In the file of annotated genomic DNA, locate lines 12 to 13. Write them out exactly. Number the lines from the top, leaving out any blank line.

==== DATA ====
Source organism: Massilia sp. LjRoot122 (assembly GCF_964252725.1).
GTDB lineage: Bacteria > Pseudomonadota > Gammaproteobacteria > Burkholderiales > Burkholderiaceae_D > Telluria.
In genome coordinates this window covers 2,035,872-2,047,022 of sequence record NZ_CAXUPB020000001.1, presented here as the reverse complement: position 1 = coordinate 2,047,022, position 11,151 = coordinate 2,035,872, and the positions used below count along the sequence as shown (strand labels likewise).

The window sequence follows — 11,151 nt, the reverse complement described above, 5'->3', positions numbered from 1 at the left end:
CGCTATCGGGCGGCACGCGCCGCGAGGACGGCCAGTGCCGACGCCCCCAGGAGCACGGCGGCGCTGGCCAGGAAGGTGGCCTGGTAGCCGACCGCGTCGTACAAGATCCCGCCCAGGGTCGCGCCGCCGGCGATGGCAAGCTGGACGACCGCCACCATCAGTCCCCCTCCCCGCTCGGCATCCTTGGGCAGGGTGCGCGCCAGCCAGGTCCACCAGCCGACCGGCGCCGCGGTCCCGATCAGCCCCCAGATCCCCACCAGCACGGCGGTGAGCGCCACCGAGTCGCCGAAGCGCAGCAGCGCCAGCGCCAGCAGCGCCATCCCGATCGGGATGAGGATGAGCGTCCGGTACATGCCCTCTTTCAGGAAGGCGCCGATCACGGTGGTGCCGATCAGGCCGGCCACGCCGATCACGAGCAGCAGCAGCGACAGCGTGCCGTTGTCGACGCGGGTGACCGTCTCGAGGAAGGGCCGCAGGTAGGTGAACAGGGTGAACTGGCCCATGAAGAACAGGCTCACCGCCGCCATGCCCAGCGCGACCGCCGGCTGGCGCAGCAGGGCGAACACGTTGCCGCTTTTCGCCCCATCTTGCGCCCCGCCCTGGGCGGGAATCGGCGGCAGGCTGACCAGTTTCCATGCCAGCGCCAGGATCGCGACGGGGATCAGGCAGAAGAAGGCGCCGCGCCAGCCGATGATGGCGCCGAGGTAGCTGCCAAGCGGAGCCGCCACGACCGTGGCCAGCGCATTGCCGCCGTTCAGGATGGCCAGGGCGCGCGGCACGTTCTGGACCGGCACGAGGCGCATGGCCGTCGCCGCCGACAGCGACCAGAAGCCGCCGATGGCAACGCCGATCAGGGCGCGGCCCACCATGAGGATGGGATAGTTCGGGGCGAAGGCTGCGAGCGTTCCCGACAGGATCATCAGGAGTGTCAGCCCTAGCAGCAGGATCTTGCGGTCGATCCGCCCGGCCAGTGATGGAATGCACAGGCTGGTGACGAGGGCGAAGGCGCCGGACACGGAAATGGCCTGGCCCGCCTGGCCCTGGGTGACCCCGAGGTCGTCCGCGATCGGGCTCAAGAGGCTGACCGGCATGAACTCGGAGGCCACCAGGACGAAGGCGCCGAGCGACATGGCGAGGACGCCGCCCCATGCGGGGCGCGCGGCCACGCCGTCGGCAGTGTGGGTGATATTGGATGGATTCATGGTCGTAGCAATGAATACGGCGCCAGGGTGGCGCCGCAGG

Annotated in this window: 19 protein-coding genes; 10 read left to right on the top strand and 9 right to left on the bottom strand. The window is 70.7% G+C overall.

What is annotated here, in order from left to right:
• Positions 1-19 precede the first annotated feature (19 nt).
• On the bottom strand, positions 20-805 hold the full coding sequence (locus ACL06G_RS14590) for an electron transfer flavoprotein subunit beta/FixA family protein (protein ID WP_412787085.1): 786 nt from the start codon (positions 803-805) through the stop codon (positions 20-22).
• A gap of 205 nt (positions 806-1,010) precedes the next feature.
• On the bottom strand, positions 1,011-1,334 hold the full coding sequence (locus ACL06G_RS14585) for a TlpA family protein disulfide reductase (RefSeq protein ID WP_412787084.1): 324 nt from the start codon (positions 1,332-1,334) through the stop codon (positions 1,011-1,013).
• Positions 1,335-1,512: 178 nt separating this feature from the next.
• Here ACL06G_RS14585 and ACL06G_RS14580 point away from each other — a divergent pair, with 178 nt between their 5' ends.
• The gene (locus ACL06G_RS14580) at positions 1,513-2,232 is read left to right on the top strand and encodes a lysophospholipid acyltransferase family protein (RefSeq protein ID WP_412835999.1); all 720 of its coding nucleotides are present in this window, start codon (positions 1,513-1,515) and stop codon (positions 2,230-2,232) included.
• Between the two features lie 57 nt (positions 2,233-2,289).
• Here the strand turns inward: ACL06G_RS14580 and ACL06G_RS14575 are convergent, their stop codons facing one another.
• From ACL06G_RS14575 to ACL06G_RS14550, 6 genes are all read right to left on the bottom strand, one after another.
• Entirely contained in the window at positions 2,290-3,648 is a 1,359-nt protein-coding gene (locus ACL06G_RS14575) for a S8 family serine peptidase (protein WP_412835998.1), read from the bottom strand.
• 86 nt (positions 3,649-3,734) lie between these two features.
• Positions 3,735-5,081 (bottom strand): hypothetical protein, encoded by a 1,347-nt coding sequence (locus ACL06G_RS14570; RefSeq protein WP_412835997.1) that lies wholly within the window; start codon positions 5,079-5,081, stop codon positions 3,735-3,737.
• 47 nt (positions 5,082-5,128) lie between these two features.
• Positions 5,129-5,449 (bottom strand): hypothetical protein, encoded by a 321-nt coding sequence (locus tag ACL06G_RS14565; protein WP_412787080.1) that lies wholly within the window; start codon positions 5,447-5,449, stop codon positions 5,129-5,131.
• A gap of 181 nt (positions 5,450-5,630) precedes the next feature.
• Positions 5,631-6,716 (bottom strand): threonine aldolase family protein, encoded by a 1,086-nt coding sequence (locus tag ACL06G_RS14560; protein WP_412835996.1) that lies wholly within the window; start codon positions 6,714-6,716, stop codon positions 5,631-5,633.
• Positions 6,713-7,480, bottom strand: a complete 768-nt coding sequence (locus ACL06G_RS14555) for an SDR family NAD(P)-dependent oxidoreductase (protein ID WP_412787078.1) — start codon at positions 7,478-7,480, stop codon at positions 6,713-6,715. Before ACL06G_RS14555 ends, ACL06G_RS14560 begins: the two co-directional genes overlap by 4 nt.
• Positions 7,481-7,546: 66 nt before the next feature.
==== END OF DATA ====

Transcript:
• Positions 1,335-1,512: 178 nt separating this feature from the next.
• Here ACL06G_RS14585 and ACL06G_RS14580 point away from each other — a divergent pair, with 178 nt between their 5' ends.